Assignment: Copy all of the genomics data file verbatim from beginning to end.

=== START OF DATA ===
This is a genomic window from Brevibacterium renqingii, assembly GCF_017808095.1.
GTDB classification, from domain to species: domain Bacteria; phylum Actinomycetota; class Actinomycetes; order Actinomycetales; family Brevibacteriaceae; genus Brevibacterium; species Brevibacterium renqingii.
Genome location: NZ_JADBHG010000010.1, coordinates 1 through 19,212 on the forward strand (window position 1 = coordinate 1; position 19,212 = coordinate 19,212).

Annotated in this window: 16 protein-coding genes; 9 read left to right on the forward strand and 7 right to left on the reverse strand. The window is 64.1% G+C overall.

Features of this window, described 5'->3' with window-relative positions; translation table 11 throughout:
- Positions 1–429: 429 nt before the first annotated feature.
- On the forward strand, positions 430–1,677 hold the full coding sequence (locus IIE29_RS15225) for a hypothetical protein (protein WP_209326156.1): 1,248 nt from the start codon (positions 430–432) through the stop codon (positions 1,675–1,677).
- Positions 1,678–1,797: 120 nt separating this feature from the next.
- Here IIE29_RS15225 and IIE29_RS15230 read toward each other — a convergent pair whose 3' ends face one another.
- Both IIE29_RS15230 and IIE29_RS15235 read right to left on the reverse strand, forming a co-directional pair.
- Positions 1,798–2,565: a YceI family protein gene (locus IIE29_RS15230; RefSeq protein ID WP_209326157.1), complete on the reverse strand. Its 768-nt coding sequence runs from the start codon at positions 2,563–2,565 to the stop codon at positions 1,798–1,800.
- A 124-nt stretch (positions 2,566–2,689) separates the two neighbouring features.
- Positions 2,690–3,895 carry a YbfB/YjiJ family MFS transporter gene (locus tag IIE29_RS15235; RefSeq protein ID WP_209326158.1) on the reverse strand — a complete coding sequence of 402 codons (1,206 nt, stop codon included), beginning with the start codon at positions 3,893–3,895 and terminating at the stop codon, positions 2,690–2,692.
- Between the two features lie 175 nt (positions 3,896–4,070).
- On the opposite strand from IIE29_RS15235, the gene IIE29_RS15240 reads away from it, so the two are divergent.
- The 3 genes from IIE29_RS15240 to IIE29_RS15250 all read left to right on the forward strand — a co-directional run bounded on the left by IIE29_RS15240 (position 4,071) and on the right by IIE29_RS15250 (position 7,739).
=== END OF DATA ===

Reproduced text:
This is a genomic window from Brevibacterium renqingii, assembly GCF_017808095.1.
GTDB classification, from domain to species: domain Bacteria; phylum Actinomycetota; class Actinomycetes; order Actinomycetales; family Brevibacteriaceae; genus Brevibacterium; species Brevibacterium renqingii.
Genome location: NZ_JADBHG010000010.1, coordinates 1 through 19,212 on the forward strand (window position 1 = coordinate 1; position 19,212 = coordinate 19,212).

Annotated in this window: 16 protein-coding genes; 9 read left to right on the forward strand and 7 right to left on the reverse strand. The window is 64.1% G+C overall.

Features of this window, described 5'->3' with window-relative positions; translation table 11 throughout:
- Positions 1–429: 429 nt before the first annotated feature.
- On the forward strand, positions 430–1,677 hold the full coding sequence (locus IIE29_RS15225) for a hypothetical protein (protein WP_209326156.1): 1,248 nt from the start codon (positions 430–432) through the stop codon (positions 1,675–1,677).
- Positions 1,678–1,797: 120 nt separating this feature from the next.
- Here IIE29_RS15225 and IIE29_RS15230 read toward each other — a convergent pair whose 3' ends face one another.
- Both IIE29_RS15230 and IIE29_RS15235 read right to left on the reverse strand, forming a co-directional pair.
- Positions 1,798–2,565: a YceI family protein gene (locus IIE29_RS15230; RefSeq protein ID WP_209326157.1), complete on the reverse strand. Its 768-nt coding sequence runs from the start codon at positions 2,563–2,565 to the stop codon at positions 1,798–1,800.
- A 124-nt stretch (positions 2,566–2,689) separates the two neighbouring features.
- Positions 2,690–3,895 carry a YbfB/YjiJ family MFS transporter gene (locus tag IIE29_RS15235; RefSeq protein ID WP_209326158.1) on the reverse strand — a complete coding sequence of 402 codons (1,206 nt, stop codon included), beginning with the start codon at positions 3,893–3,895 and terminating at the stop codon, positions 2,690–2,692.
- Between the two features lie 175 nt (positions 3,896–4,070).
- On the opposite strand from IIE29_RS15235, the gene IIE29_RS15240 reads away from it, so the two are divergent.
- The 3 genes from IIE29_RS15240 to IIE29_RS15250 all read left to right on the forward strand — a co-directional run bounded on the left by IIE29_RS15240 (position 4,071) and on the right by IIE29_RS15250 (position 7,739).